The first thing I want you to do, is to take your notebook and write down your WHY! This will be your guiding light and North Star, any time you need a nudge to stay on track, and you will.
It worked for me, and it can work for you too, if you want it enough.
Your WHY can be one sentence, a paragraph or an essay. Don’t hold back and don’t push yourself either. The main point is to be honest with yourself. What is it that you want to get out of this?
To get you started, here are some ideas. To:
- Get out of debt
- Stop worrying
- Feel good
- Live within your means
- Be able to start saving
Step 1 – Income
To start, we’re sticking with the notebook you used for your WHY. There’s power in physically writing something down.
You need to determine how much your minimum pay is each month, based on your paychecks. If there is more than one earner contributing to the household budget, include their income too.
Example – Minimum Monthly Pay : Mary $3,000 + John $3,000 = $6,000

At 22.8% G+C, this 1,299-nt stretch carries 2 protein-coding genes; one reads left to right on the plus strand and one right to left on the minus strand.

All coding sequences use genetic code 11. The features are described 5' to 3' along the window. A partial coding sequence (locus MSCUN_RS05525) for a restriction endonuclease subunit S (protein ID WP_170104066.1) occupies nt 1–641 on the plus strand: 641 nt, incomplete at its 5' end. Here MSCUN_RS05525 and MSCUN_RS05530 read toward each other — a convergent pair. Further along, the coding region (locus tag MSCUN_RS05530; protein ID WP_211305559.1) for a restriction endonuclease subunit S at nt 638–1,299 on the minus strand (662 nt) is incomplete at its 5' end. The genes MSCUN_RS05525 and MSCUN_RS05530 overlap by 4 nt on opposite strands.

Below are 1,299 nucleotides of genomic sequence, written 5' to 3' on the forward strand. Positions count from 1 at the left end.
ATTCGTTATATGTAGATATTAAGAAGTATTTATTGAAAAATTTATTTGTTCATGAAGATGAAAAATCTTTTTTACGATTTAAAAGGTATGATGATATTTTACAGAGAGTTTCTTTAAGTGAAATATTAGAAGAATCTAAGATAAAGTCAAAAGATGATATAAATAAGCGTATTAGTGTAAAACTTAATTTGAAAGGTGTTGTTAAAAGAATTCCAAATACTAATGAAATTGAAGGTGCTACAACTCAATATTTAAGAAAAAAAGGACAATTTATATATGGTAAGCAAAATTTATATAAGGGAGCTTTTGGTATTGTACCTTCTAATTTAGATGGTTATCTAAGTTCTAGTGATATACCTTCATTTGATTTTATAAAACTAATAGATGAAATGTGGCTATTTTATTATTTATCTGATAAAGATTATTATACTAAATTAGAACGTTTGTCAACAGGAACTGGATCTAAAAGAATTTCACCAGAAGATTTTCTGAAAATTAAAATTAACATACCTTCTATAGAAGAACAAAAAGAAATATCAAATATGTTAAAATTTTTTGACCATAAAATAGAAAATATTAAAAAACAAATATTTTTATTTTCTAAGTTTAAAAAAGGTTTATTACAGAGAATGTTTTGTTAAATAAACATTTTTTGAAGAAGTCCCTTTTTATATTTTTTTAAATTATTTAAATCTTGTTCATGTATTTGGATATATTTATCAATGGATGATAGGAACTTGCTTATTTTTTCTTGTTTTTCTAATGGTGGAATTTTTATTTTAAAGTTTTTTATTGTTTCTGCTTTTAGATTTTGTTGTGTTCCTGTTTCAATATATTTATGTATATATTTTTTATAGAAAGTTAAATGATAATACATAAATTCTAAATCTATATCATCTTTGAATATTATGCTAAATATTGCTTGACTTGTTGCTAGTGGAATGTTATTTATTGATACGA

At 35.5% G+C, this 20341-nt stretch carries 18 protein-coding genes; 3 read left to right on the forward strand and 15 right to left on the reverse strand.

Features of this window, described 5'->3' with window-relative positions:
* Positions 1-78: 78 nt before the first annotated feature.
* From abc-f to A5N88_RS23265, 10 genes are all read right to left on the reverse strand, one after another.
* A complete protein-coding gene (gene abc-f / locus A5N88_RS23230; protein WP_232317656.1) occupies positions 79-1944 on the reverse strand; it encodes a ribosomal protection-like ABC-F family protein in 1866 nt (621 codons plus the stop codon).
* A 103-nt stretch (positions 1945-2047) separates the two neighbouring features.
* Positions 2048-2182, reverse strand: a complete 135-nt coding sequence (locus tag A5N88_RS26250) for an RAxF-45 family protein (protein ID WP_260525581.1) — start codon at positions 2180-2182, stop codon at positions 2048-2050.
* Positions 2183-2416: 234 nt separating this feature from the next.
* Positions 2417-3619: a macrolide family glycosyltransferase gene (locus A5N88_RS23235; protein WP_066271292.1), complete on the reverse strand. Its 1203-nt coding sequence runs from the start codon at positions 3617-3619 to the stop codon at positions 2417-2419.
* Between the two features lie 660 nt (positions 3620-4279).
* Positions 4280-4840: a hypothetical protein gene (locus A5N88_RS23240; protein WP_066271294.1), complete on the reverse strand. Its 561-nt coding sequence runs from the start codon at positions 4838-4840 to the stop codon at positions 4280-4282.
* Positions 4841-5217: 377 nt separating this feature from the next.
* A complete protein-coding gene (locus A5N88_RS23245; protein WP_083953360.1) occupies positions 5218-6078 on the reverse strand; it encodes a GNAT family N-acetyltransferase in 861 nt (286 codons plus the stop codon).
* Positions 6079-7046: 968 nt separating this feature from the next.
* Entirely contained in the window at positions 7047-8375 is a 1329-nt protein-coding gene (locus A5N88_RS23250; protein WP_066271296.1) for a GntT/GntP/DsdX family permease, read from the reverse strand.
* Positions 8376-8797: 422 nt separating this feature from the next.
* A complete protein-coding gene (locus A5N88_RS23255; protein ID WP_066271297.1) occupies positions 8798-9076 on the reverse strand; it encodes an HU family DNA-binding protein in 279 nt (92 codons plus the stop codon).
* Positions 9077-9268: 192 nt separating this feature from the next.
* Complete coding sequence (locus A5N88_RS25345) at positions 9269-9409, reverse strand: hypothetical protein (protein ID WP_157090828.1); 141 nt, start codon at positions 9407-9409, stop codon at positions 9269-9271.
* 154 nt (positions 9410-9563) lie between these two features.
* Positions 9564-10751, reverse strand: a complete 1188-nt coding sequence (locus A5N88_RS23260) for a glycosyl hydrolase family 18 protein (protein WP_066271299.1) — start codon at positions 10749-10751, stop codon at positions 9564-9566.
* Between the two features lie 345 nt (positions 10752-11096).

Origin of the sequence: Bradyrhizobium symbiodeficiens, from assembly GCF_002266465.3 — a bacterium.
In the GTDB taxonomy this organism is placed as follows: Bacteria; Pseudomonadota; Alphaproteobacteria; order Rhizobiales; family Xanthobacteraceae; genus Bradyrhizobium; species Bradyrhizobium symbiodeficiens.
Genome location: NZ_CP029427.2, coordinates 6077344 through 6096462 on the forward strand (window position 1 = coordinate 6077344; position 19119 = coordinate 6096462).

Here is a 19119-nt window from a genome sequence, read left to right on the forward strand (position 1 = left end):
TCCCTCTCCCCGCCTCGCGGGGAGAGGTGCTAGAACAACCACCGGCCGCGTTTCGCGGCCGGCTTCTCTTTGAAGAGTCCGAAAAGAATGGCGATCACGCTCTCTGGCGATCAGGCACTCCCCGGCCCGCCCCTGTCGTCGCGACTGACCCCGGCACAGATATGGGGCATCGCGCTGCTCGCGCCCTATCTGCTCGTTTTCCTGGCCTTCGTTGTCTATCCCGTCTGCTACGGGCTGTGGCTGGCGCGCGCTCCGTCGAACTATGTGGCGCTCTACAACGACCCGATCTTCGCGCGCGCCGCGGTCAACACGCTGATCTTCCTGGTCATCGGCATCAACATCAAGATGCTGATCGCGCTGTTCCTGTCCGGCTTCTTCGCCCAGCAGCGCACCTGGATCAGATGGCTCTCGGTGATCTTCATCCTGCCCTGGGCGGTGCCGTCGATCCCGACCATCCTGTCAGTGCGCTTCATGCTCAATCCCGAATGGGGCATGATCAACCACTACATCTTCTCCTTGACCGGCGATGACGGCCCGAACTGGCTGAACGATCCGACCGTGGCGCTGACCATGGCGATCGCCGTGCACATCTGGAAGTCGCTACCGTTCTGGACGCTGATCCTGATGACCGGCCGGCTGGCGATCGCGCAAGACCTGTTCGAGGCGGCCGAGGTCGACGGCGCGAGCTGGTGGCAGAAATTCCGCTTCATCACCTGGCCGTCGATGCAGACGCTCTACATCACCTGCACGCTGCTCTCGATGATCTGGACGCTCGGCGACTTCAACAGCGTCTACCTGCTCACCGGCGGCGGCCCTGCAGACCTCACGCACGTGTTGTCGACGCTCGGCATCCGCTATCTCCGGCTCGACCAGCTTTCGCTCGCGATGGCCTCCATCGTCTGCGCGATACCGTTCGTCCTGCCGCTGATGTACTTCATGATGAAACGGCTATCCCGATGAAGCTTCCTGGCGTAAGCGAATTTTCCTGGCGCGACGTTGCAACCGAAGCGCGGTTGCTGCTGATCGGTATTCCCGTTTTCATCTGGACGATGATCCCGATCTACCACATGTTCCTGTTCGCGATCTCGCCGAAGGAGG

This gives you your base starting point for budgeting each month.
If you receive overtime or bonuses, these are usually not guaranteed, don’t include these. Because, you don’t want to overstate your income, it’s wiser to be conservative. Keep a track of this additional income and we’ll address how to deal with it in another stage. Think of it as ‘icing’.
Step 2 – Savings (if any)
Remember, if you can’t or are not doing this yet, don’t worry. The whole point of this exercise is to get you to this point.
If you do, note how much you save a month. If it isn’t consistent, take the average of the last 3 months.
Example – Month 1 $200 + Month 2 $300 + Month 3 $100 = $600/3 = $200 average per month
Step 3 – Spend
Break your total monthly spend into these categories and by date (1st, 15th etc):
- Bills: mortgage, gas, water, electric, insurances, home owners, car payment, debt repayment, cell phone, subscriptions (eg: Netflix, AAA)
- Essential living expenses: groceries (estimate it if you don’t have receipts), fuel